As Americans have become increasingly unavailable to fill positions, managers have responded to the need for more employees by turning to immigrant workers who are eager to take on assignments.
“Right now, the U.S. is facing long-term labor shortages, especially at the entry level that keep our businesses running,” said J.W. Marriott Jr., chairman and chief executive officer of Marriott International, in a speech at the World Travel and Tourism Summit last year. “In our hotels, we find we can’t get the work done without workers from other nations, and we still have a lot of jobs to fill.”
The growing need for immigrant workers is especially sharp in the D.C. area, where a population of highly educated adolescents facing pressure to excel is contributing to the depleted labor supply. In today’s fast-paced and highly competitive job market, many of the high school and college students who once used their summer breaks to fulfill temporary needs as life guards, janitors and waiters are now trading in those jobs for internships and other career-building opportunities.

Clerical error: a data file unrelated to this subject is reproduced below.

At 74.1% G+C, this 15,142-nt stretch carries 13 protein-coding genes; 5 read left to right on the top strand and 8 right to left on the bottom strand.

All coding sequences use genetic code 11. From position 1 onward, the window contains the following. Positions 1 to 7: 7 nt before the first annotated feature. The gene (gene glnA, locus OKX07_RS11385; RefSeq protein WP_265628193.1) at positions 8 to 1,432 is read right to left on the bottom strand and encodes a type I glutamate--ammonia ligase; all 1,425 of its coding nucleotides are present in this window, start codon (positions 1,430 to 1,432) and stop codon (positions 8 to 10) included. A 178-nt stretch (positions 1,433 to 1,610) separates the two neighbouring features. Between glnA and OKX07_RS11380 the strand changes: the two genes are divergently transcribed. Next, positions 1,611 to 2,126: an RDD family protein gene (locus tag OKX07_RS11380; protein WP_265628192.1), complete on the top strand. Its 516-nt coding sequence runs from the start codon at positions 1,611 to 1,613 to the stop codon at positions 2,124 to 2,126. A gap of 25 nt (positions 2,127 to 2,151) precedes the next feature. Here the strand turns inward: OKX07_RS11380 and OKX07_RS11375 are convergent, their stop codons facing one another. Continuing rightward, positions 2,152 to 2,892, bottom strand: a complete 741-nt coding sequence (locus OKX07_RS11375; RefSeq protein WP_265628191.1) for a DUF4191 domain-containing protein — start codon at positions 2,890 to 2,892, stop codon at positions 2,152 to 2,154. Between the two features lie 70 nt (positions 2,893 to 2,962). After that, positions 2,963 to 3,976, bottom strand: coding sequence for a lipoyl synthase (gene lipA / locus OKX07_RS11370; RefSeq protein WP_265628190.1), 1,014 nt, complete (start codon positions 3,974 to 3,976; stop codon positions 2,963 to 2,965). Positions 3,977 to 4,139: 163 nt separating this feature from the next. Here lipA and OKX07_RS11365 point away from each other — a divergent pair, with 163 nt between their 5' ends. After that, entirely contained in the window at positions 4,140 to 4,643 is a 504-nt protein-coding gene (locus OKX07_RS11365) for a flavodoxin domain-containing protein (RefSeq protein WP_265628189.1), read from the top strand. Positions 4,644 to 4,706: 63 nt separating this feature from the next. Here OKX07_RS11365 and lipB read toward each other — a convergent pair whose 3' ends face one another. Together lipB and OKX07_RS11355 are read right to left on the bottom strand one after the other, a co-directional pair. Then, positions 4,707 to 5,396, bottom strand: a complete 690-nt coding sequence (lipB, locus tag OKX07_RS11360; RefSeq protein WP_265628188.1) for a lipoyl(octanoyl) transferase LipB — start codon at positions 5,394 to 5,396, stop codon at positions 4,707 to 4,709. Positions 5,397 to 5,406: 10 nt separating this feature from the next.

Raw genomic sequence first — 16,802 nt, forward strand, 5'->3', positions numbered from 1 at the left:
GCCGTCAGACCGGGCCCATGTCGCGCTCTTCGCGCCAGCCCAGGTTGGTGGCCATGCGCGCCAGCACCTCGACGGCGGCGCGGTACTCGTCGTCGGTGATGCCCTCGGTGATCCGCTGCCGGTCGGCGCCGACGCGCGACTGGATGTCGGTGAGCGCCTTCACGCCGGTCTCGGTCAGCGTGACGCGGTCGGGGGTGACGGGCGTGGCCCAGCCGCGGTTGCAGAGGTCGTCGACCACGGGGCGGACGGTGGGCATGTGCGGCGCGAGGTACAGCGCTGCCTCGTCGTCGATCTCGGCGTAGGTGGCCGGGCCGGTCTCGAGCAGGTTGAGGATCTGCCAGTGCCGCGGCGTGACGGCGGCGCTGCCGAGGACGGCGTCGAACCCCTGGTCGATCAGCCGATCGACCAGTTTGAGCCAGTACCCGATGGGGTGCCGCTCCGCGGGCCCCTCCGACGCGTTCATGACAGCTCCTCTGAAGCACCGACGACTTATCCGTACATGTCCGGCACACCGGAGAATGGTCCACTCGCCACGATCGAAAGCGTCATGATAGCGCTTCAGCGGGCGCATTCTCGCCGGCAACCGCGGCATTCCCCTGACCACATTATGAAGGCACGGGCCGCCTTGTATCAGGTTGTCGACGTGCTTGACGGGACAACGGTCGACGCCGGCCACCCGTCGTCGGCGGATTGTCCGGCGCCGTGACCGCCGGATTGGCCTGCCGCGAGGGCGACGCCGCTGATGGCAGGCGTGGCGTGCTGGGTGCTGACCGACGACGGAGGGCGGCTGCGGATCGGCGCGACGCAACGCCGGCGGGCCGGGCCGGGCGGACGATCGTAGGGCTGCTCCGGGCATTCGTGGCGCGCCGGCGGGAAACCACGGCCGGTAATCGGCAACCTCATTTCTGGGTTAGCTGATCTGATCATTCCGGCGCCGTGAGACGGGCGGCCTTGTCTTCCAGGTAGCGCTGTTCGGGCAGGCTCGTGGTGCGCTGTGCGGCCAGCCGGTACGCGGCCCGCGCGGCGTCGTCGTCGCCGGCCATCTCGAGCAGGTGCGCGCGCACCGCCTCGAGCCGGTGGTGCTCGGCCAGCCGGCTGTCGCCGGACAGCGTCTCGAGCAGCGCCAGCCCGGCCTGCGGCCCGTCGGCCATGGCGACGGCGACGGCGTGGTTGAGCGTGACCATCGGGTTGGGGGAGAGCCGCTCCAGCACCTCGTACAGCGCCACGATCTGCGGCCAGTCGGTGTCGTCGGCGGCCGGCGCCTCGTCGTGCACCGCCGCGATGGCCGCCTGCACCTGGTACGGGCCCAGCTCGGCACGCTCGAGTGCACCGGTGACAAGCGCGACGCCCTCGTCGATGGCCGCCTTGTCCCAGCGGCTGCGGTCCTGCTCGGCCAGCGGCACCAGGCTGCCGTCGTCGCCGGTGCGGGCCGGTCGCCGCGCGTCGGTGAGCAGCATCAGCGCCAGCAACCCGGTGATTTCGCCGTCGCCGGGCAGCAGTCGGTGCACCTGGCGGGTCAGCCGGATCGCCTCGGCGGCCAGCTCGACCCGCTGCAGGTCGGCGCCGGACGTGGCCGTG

“It’s hard to put one finger on why the labor pool is diminishing,” said Shawn McBurney, vice president of governmental affairs at the American Hotel and Lodging Association (AHLA). “It used to be that college students would do seasonal work, but that’s not true anymore. Now they want internships to advance their careers. At the same time, birth rates are going down and baby boomers are retiring, so there are not as many people available to do the type of work that’s needed.”
And with fewer Americans applying for seasonal positions, many in the hotel industry are looking to Congress. As the number of foreign workers coming into the country illegally has increased drastically in recent years, hotel managers say the Immigration and Nationality Act has put them in a difficult bind. The law, created in 1952, requires companies to request legal documentation when hiring employees, but prevents them from questioning the validity of documents that on the surface appear to be legitimate.
“It puts [hospitality managers] in a really bad spot,” McBurney said. “Our managers tell us they do everything they can to follow the law, but if they have any doubts as to the legitimacy of a document, there’s not much they can do about it. They would like nothing better than to know who they’re hiring. But if you consider a small bed and breakfast or inn with a few employees, even if a very small number of those employees are found to be working illegally—and the managers had no idea—that hotel would be in a really bad position.”